Should You Die With Zero?

By Nick Maggiulli of Of Dollars And Data

One of the most common personal finance questions I get asked is, “Am I saving enough?” Whether we are discussing saving for retirement, a child’s education, or something else entirely, many people are worried about the size of their nest egg. In fact, 48% of U.S. adults experienced “high” or “moderate” levels of anxiety around their level of savings according to Northwestern Mutual’s 2018 Planning & Progress Study.

Despite this anxiety, the evidence suggests that the opposite seems to be true—many individuals seem to be saving too much. As I stated in Ch. 2 of Just Keep Buying:

The Investments & Wealth Institute reported, ‘Across all wealth levels, 58 percent of retirees withdraw less than their investments earn, 26 percent withdraw up to the amount the portfolio earns, and 14 percent are drawing down principal.’

This means that only about one in seven retirees are withdrawing principal within a given year! The remaining retirees are living off of their investment or less than what their investments earn annually. The end result of this behavior is lots of money left to heirs. Once again from Ch. 2 of JKB:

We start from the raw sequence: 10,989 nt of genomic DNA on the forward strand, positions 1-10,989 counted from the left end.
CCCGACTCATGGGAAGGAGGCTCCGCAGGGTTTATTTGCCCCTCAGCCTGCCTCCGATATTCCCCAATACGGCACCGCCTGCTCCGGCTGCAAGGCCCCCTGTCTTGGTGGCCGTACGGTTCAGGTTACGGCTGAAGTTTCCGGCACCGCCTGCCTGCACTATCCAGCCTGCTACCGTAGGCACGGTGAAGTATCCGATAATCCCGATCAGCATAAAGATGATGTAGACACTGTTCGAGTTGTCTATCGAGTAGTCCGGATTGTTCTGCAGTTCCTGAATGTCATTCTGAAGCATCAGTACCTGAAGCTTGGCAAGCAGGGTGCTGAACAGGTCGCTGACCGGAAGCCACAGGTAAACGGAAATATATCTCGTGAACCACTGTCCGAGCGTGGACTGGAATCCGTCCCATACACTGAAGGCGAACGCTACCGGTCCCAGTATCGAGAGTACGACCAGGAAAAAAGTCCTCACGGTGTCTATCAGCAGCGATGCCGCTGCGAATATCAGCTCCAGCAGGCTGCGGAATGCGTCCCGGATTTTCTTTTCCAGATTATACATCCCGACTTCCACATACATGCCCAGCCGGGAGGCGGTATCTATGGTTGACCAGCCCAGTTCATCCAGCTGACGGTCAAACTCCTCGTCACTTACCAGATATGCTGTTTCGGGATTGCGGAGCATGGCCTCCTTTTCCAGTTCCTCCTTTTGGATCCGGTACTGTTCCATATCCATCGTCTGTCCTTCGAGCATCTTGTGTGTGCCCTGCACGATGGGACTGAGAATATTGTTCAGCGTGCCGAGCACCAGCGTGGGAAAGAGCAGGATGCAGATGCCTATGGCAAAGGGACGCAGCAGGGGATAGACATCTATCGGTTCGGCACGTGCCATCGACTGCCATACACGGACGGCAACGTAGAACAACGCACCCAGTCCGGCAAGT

According to a study by United Income, ‘The average retired adult who dies in their 60s leaves behind $296k in net wealth, $313k in their 70s, $315k in their 80s, and $238k in their 90s.’

Surprisingly, retiree wealth tends to go up, not down, with age. This suggests that more people should be asking the question, “Am I saving too much?” rather than “Am I saving enough?” Read more…